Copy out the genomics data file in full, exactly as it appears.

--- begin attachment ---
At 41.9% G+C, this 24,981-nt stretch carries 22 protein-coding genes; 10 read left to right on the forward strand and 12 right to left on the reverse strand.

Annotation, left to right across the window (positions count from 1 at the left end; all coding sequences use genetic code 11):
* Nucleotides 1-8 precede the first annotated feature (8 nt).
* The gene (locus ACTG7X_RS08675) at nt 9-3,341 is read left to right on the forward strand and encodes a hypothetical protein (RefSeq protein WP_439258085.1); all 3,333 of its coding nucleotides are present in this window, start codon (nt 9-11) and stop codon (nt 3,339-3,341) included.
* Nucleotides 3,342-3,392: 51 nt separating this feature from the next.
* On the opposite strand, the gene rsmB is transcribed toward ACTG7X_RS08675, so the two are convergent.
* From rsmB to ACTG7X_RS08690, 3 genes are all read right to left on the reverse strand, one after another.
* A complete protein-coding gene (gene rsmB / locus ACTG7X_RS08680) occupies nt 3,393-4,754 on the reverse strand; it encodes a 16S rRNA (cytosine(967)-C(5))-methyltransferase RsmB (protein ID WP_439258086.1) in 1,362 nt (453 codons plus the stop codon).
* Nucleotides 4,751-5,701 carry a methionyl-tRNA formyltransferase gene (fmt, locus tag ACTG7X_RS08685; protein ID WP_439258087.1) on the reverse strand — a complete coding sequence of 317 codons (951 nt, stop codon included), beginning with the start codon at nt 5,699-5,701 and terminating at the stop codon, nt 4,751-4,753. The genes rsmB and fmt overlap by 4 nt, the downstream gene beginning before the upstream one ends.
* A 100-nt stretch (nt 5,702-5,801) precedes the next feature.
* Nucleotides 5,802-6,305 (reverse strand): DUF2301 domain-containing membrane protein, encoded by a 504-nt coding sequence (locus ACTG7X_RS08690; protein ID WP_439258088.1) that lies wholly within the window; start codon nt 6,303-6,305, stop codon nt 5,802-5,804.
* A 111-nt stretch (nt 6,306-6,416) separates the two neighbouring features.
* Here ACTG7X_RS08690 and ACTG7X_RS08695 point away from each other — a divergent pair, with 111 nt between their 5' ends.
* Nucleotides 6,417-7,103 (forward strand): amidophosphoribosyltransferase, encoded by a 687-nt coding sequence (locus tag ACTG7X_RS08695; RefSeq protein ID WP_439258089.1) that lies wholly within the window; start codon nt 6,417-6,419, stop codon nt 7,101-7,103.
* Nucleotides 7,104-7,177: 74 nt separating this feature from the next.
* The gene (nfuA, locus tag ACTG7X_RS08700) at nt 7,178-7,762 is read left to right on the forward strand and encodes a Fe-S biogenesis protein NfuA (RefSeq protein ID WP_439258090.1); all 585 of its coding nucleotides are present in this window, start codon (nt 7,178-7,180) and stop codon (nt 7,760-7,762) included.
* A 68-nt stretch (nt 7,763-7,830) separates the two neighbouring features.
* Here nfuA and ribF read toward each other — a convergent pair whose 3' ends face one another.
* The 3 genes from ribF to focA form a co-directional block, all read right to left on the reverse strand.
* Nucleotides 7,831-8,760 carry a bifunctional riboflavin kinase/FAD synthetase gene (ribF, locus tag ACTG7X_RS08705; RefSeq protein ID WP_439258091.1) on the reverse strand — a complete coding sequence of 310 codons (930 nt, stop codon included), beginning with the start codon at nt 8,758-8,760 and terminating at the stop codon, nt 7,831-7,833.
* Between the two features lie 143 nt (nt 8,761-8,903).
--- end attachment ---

At 41.9% G+C, this 24,981-nt stretch carries 22 protein-coding genes; 10 read left to right on the forward strand and 12 right to left on the reverse strand.

Annotation, left to right across the window (positions count from 1 at the left end; all coding sequences use genetic code 11):
* Nucleotides 1-8 precede the first annotated feature (8 nt).
* The gene (locus ACTG7X_RS08675) at nt 9-3,341 is read left to right on the forward strand and encodes a hypothetical protein (RefSeq protein WP_439258085.1); all 3,333 of its coding nucleotides are present in this window, start codon (nt 9-11) and stop codon (nt 3,339-3,341) included.
* Nucleotides 3,342-3,392: 51 nt separating this feature from the next.
* On the opposite strand, the gene rsmB is transcribed toward ACTG7X_RS08675, so the two are convergent.
* From rsmB to ACTG7X_RS08690, 3 genes are all read right to left on the reverse strand, one after another.
* A complete protein-coding gene (gene rsmB / locus ACTG7X_RS08680) occupies nt 3,393-4,754 on the reverse strand; it encodes a 16S rRNA (cytosine(967)-C(5))-methyltransferase RsmB (protein ID WP_439258086.1) in 1,362 nt (453 codons plus the stop codon).
* Nucleotides 4,751-5,701 carry a methionyl-tRNA formyltransferase gene (fmt, locus tag ACTG7X_RS08685; protein ID WP_439258087.1) on the reverse strand — a complete coding sequence of 317 codons (951 nt, stop codon included), beginning with the start codon at nt 5,699-5,701 and terminating at the stop codon, nt 4,751-4,753. The genes rsmB and fmt overlap by 4 nt, the downstream gene beginning before the upstream one ends.
* A 100-nt stretch (nt 5,702-5,801) precedes the next feature.
* Nucleotides 5,802-6,305 (reverse strand): DUF2301 domain-containing membrane protein, encoded by a 504-nt coding sequence (locus ACTG7X_RS08690; protein ID WP_439258088.1) that lies wholly within the window; start codon nt 6,303-6,305, stop codon nt 5,802-5,804.
* A 111-nt stretch (nt 6,306-6,416) separates the two neighbouring features.
* Here ACTG7X_RS08690 and ACTG7X_RS08695 point away from each other — a divergent pair, with 111 nt between their 5' ends.
* Nucleotides 6,417-7,103 (forward strand): amidophosphoribosyltransferase, encoded by a 687-nt coding sequence (locus tag ACTG7X_RS08695; RefSeq protein ID WP_439258089.1) that lies wholly within the window; start codon nt 6,417-6,419, stop codon nt 7,101-7,103.
* Nucleotides 7,104-7,177: 74 nt separating this feature from the next.
* The gene (nfuA, locus tag ACTG7X_RS08700) at nt 7,178-7,762 is read left to right on the forward strand and encodes a Fe-S biogenesis protein NfuA (RefSeq protein ID WP_439258090.1); all 585 of its coding nucleotides are present in this window, start codon (nt 7,178-7,180) and stop codon (nt 7,760-7,762) included.
* A 68-nt stretch (nt 7,763-7,830) separates the two neighbouring features.
* Here nfuA and ribF read toward each other — a convergent pair whose 3' ends face one another.
* The 3 genes from ribF to focA form a co-directional block, all read right to left on the reverse strand.
* Nucleotides 7,831-8,760 carry a bifunctional riboflavin kinase/FAD synthetase gene (ribF, locus tag ACTG7X_RS08705; RefSeq protein ID WP_439258091.1) on the reverse strand — a complete coding sequence of 310 codons (930 nt, stop codon included), beginning with the start codon at nt 8,758-8,760 and terminating at the stop codon, nt 7,831-7,833.
* Between the two features lie 143 nt (nt 8,761-8,903).